Credit, Indebtedness and Speculation in Marx’s Political Economy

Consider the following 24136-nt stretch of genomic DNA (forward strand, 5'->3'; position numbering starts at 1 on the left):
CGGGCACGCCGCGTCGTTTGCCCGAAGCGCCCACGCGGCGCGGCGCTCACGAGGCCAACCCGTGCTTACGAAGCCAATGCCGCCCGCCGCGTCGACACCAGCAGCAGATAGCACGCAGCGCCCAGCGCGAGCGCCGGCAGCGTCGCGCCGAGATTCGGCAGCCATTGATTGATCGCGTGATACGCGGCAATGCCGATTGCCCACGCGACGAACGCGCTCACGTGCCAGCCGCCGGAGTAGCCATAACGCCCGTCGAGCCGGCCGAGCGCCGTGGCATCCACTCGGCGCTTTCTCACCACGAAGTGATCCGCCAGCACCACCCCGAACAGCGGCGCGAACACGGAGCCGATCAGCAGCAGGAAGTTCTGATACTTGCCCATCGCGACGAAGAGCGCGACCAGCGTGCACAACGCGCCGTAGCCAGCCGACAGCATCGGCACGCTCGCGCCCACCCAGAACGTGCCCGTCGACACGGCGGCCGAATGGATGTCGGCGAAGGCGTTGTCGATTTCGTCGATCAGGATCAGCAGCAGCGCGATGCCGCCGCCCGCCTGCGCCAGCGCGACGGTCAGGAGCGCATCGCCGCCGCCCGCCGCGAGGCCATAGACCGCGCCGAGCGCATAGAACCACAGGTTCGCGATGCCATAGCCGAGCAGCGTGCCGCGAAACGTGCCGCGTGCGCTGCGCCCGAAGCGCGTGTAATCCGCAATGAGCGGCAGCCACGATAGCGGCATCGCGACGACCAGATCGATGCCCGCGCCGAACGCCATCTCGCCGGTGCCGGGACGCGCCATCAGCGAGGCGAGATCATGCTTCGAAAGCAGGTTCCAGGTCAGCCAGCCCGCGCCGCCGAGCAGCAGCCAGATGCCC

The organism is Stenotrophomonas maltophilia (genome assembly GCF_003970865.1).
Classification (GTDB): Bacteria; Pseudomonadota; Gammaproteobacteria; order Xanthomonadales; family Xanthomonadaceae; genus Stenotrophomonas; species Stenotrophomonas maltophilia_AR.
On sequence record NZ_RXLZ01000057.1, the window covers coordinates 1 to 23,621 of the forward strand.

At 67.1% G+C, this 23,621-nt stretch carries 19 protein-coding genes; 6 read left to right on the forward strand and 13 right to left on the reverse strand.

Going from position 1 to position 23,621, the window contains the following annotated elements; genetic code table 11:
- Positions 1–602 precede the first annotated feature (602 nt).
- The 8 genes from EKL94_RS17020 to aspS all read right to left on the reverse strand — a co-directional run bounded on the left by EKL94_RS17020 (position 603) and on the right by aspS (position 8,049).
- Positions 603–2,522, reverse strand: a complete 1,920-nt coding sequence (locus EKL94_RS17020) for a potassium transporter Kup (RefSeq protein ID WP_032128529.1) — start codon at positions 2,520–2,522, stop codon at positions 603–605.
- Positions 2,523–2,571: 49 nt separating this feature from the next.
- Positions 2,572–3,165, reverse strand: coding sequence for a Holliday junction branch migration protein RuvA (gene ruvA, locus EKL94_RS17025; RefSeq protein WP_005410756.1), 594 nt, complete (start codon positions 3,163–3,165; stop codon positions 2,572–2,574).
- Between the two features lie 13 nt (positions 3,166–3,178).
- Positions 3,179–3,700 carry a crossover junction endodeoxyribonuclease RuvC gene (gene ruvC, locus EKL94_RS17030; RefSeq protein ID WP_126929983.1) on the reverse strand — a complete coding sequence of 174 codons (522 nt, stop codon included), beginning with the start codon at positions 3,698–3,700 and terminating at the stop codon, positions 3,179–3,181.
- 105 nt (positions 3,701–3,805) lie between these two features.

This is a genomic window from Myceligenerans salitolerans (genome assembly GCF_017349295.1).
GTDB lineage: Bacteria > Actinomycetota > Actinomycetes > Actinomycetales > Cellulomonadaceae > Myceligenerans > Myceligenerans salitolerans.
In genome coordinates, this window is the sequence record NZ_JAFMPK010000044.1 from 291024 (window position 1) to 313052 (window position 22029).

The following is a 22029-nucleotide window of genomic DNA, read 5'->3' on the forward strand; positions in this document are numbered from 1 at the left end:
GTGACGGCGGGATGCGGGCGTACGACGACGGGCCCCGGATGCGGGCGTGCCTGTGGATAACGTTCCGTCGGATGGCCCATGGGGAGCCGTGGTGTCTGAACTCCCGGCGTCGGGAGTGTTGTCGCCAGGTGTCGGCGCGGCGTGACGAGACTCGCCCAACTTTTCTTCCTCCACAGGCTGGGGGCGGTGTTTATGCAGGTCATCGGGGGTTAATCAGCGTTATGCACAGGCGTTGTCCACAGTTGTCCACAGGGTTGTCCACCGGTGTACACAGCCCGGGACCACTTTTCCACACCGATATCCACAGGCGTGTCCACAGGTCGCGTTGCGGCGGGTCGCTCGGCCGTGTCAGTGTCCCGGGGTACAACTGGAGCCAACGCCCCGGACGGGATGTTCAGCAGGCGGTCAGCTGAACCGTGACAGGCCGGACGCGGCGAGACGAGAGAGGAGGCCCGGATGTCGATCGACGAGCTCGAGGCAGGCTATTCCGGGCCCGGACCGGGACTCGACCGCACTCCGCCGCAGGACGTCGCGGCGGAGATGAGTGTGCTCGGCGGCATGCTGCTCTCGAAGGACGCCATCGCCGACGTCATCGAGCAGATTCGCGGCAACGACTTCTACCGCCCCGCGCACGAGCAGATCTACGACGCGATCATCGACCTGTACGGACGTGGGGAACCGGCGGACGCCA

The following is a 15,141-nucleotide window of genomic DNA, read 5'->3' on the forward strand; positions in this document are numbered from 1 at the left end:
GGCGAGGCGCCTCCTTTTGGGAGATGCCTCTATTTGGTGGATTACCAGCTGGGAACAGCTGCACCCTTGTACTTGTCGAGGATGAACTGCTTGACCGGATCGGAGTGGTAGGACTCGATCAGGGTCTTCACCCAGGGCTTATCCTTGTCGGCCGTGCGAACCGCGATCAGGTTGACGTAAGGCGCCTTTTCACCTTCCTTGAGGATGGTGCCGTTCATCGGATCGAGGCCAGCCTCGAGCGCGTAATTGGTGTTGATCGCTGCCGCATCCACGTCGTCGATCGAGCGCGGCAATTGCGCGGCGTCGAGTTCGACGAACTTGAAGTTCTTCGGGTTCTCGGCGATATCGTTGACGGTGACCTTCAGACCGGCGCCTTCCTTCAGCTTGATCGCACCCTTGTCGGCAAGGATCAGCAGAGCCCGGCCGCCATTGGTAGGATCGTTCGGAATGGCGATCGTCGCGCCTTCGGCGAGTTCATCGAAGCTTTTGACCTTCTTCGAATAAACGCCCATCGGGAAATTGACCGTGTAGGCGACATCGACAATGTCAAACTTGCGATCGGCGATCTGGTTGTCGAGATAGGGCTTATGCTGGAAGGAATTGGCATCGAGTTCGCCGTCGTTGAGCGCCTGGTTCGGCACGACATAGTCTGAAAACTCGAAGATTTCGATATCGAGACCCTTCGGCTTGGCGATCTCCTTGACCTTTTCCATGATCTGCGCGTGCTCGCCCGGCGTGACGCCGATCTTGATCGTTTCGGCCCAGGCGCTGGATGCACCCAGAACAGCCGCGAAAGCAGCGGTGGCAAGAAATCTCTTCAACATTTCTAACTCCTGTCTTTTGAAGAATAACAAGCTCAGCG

This paper contends that Marx develops in Volume III of Capital an incisive conceptual framework in which excessive credit creation, indebtedness and speculation play a critical and growing role in the reproduction of social capital on an extended basis; however, given the decentralised and anarchic nature of capitalist production, the credit system does so in a highly erratic and contradictory manner which only postpones the inevitable day of reckoning. The paper also highlights Marx’s relatively neglected but highly important analysis of the separation of ownership from management in the advanced capitalism of his day, England, and its modern-day implications for excessive risk-taking and debt-fuelled speculation up until the eve of the crash. More importantly, the paper argues that in Volumes II and III, Marx implicitly connected the expanding role of credit (which he associated with the development of capitalism) to a significant reduction in the turnover period of capital, thereby boosting the rate of surplus-value, and countering in a highly erratic and contradictory manner, the fall in the rate of profit. The growing role of credit has been relatively ignored in the Marxian literature as an important counteracting factor to the law of the declining rate of profit. It is not mentioned at all by Marx in his famous Chapter XIV, Vol. III of Capital where he discusses other important counteracting forces to the falling rate of profit, nor by Engels (in this particular context) who edited both Volumes II and III.